Shoulder replacement


Overview of shoulder replacement

Shoulder replacement surgery is a procedure during which a surgeon replaces the shoulder joint with artificial parts. If non-surgical interventions like medication or physical therapy are not relieving pain, a shoulder replacement may help you return to your everyday activities pain-free. 

Dignity Health orthopedic surgeons are skilled when it comes to diagnosing, repairing, and treating shoulder pain. Our orthopedic specialists perform shoulder replacement surgeries that get you back to the activities you love. 

Why it’s necessary

Shoulder replacement surgery becomes necessary when you have not been able to relieve your shoulder pain with typical non-surgical treatments such as physical therapy, injections, or medications. If you have chronic shoulder pain due to injury or arthritis, talk to your doctor to see if a shoulder replacement is right for you. 

Before recommending surgery, your doctor will begin by taking a complete medical history and performing a physical exam. To prepare for your appointment, it can be helpful to write down specifics about the symptoms you are experiencing, such as how long pain has been present, if anything makes it better/worse, and your treatment history. During the physical exam, your doctor will check your shoulder’s range of motion, stability, and strength.

Imaging tests such as x-rays and MRI scans help your doctor see the extent of your shoulder damage. They will be able to see the space between your bones, how much space is lost, irregular shaping of the bone, or any loose pieces of bone or cartilage in the joint space. MRI scans are used to view soft tissue. The state of your tissue may help determine what type of shoulder transplant you’ll need.

The results of your test will help your doctor recommend the best course of treatment for your case, including what joint replacement method is best. 

Common conditions treated with shoulder replacement surgery

Shoulder replacement surgery treats the following conditions:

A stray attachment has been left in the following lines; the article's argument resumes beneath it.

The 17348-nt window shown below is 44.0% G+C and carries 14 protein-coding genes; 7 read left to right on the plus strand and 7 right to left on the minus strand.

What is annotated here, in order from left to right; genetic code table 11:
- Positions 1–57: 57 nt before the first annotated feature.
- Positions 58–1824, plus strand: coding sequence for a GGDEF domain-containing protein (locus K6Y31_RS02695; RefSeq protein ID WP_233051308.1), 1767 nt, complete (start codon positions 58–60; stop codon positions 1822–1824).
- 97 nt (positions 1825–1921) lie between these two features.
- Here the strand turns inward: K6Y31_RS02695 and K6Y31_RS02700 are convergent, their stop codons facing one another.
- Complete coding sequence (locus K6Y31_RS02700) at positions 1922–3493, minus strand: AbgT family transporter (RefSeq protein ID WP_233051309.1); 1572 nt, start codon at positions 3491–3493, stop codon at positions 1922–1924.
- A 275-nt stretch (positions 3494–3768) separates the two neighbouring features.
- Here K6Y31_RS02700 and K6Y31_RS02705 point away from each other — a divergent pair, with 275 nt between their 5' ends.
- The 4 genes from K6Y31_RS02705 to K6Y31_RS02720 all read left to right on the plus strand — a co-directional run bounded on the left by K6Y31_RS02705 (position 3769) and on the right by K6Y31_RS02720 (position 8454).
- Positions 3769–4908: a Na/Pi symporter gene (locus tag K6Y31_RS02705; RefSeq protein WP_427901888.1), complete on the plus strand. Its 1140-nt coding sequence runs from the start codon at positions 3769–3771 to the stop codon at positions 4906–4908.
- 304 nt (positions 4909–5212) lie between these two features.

• Arthritis 
  • Broken shoulder bone 
  • Torn rotator cuff 
  • Other conditions causing joint deterioration

Shoulder replacement surgery is seen as the final step for patients suffering from chronic shoulder pain. It is generally used only when non-surgical interventions such as physical therapy, injections, or medication have not worked to relieve your pain.

Types

There are several types of shoulder replacement surgeries. Talk with your doctor to decide which treatment will work best for you: 

  • Anatomical shoulder replacement. This is the most common type of shoulder replacement. It involves attaching a plastic lining to the socket and a metal stem on the top of the arm bone. Anatomical shoulder replacements are usually used when a patient has osteoarthritis or rheumatoid arthritis in their shoulder. 
  • Stemmed hemiarthroplasty. Your surgeon may opt only to replace the ball of the head of the humerus if the natural humeral head is severely fractured, but the socket is normal. Patients generally report more pain relief from a total shoulder arthroplasty than hemiarthroplasty alone. 
  • Resurfacing hemiarthroplasty. This is used just to replace the joint surface of the humeral head. Your surgeon will use a cap-like prosthesis without a stem. This offers an alternative to the standard shoulder replacement. Resurfacing hemiarthroplasty is a good option for young or very active patients as it avoids the risks of wear and loosening. It is additionally easier to convert to a total shoulder placement later on if needed. 
  • Reverse shoulder replacement. Also called a reverse arthroplasty, this treatment involves having an artificial ball attached to the shoulder blade and an artificial socket attached to the arm bone. It reverses the typical ball and socket joint. The deltoid muscle can continue to move the arm. This is most often used when the tendons of the shoulder are severely damaged. 

Risks

As with any surgery, there are risks with shoulder replacement surgery. These may include, but are not limited to: 

  • Infection at the surgical site or deep in your joint around the prosthesis (if severe enough, major infections require the prosthesis to be removed until the infection is cleared) 
  • Nerve injury 
  • Prosthesis problems

These complications are all quite rare. Your doctor will prescribe you antibiotics to limit the chance of infection.

If a nerve injury were to occur during shoulder surgery, it would usually improve over time. Nerve injuries may even heal fully on their own.

Prosthesis problems include a loosening or dislocation of the new joint. As time goes by, it is normal for your joint to loosen up a bit. Excessive wear or loosening would require additional surgery to repair. 

The information contained in this article is meant for educational purposes only and should not replace advice from your healthcare provider.